Tuesday, 10 January 2017


Eat your heart out, Conductive Education

Liudmila Filippovna Obukhova
Liudmila Filippovna Obukhova (1938-2016)

I have just seen that Liudmila Filippovna Obukhova died in July of last year:


She had studied under P. Ya. Galperin, critically examined the work of Jean Piaget, and was a well regarded psychology academic. In the nineteen-seventies she also supervised the 'Zagorsk Four', the great experiment under the deaf-educator Aleksandr Meshcheriyakov and the philosopher Evald Il'enko, involving the upbringing of four children in the Home for the Deaf-Blind in Zagorsk (now Sergiev-Posad), taking their education right through to university level:

Special education has demonstrated transformation of the development of those with severe developmental disorders in different places and through different specific means. The work of András Pető and Mária Hári held its place in this, as a towering achievement, not least in respect to its being maintained to develop into a possibly sustainable system. But if Conductive Education seemed a high peak among transformative pedagogies, then I always thought that the work at Zagorsk was the Everest.

Marching into the 21st century

I have also just learned of the Deaf-Blind Support Fund called So-edinenie*, established in Moscow to continue the Zagorsk tradition in what looks from its website and Facebook page to be a very 21st-century way:

Keep to the point

I have also just read a newspaper report on the new centre in Moscow:

...modern medical equipment for improving vision and hearing..., computer classes and creative workshops... new integration and communication technology for the deaf and blind...communication gloves and sensor devices for the deaf and blind that will facilitate their interaction with the world.

Granted this is in a techies' publication, but this report is hopelessly off the point and misleading. Poor Meshcheriakov and Il'enko! The 'science' that transformed the development of those four young people was pedagogic science. I do hope that this newspaper item is just the product of poor journalism, and that the new centre in Moscow has not wholly lost the plot!

It is vital that the central pedagogical message be preserved and passed on, here as elsewhere.

A public, digitalised library and archive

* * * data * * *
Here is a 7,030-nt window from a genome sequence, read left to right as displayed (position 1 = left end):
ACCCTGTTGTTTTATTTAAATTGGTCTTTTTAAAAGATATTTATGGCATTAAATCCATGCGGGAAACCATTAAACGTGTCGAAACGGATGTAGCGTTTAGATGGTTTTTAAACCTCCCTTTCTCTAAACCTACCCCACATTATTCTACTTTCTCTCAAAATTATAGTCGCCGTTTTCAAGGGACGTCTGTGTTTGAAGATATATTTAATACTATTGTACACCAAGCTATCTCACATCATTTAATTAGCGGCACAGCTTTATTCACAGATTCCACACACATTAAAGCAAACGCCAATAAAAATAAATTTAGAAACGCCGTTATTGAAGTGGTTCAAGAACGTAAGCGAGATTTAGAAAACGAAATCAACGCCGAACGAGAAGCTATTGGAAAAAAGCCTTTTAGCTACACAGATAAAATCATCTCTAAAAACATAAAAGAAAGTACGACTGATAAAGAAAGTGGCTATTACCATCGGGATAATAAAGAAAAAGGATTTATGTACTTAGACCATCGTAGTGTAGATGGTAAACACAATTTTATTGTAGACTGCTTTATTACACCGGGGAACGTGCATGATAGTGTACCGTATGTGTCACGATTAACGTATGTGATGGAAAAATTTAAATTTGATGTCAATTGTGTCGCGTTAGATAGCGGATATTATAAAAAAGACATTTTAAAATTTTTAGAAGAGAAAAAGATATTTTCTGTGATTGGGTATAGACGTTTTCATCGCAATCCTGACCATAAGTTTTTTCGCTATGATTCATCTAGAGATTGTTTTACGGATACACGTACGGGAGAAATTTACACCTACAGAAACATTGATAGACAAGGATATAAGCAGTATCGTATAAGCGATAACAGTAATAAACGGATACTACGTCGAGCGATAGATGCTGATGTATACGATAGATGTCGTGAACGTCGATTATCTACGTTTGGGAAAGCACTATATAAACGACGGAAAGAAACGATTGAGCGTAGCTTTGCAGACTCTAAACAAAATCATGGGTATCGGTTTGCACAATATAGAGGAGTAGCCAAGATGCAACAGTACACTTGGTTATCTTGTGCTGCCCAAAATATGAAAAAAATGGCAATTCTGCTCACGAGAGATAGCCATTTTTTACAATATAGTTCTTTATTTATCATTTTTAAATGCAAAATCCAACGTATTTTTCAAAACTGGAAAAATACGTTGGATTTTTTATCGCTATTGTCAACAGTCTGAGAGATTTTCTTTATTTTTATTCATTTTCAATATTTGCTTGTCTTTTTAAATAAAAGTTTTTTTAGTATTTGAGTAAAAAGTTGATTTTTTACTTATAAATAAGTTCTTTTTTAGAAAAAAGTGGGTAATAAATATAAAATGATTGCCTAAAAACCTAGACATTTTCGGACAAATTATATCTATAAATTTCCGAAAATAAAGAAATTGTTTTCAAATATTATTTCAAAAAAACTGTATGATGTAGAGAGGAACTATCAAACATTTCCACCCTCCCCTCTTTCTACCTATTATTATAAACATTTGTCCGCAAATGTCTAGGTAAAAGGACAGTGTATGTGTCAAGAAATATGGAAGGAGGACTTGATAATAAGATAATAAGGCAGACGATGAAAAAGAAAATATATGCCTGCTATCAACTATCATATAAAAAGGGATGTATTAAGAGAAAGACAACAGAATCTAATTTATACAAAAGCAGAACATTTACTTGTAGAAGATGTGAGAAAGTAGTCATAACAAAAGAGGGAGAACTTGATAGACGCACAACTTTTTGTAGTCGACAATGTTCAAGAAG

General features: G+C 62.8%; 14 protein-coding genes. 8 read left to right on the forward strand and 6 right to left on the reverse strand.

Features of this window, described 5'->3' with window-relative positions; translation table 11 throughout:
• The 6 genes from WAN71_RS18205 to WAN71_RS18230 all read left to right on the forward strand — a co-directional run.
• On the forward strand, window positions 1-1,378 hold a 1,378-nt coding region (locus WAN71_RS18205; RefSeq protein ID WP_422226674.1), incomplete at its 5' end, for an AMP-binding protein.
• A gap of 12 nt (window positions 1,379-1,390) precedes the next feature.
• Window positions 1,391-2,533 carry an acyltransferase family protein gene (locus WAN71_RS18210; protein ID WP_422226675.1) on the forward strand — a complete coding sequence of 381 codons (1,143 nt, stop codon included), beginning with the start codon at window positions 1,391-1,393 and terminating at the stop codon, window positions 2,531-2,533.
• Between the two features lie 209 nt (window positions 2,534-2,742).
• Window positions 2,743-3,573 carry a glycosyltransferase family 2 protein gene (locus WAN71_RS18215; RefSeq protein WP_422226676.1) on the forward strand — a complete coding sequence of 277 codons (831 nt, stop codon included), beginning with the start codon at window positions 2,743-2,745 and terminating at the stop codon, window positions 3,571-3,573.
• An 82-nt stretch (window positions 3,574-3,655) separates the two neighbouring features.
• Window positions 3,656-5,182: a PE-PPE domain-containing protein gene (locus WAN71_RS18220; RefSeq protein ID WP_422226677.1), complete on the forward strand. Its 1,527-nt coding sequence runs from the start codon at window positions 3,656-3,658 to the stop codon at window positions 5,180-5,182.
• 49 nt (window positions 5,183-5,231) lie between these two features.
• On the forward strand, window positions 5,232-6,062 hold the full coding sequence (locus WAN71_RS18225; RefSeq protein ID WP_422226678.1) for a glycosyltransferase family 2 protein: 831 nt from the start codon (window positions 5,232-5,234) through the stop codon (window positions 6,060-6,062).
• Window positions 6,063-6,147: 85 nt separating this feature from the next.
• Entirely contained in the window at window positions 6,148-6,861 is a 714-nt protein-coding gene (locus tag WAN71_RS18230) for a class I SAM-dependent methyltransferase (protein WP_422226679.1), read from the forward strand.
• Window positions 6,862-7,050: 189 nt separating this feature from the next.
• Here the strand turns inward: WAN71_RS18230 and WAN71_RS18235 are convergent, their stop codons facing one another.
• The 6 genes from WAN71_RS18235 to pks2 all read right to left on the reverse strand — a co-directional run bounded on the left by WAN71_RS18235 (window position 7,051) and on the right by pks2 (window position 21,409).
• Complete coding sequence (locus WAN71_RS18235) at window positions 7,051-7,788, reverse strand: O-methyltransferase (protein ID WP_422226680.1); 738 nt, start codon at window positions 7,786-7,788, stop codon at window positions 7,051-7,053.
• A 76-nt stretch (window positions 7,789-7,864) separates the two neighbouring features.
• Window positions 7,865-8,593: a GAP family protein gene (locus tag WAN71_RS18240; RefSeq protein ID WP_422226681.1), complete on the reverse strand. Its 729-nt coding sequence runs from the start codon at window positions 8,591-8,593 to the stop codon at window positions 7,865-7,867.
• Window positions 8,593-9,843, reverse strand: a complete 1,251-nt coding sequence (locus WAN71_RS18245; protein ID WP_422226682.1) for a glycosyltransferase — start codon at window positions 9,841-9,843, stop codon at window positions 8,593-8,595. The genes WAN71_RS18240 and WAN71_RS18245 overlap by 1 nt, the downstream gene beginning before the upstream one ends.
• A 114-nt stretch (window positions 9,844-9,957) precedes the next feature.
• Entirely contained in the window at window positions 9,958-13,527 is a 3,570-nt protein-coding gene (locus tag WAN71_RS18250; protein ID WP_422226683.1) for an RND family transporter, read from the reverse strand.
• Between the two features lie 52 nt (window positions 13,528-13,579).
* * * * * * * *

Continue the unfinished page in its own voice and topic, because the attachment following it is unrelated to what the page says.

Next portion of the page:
Part of this effort is maintaining a public Archive on the pioneering and persisting work of I. A. Sokolyanskii, Meshcheriakov, Il'enko, others at Zagorsk, and the 'Four':


Liudmila Filippovna was Curator of this Archive until her death.

This is a nice reminder of how great achievements in special education need preserving and transmitting into an age that might have different public visions for the development of children with developmental disorders. If not done it may be all to easy to lose something of great human value.

New book

There is a new book out to add to the already considerable, established corpus of published literature and detailed original documentation in this field –

Nowadays we honour the possibilities of the human mind!

How can we imagine life without sight and hearing, where the sun's rays are converted into uncertain glare, and the sounds of music can not break through the silence? Empty, meaningless?

Not at all! Human ability is truly unlimited. This book is a unique account of an experiment on working with deaf-blind children. Three boys and one girl from the Zagorsk home for blind and deaf children had to receive a higher education. Haw could this be – to live and struggle for the seemingly impossible when you can barely see and hear?

Read about amazing people who were able to overcome the conditions and prejudices of our society, and about their feelings and thoughts about the world and the people around them.


(2016) Выход из темноты: история одного эксперимента [The way out of the darkness: the story of an experiment], M., Coединение, 2016

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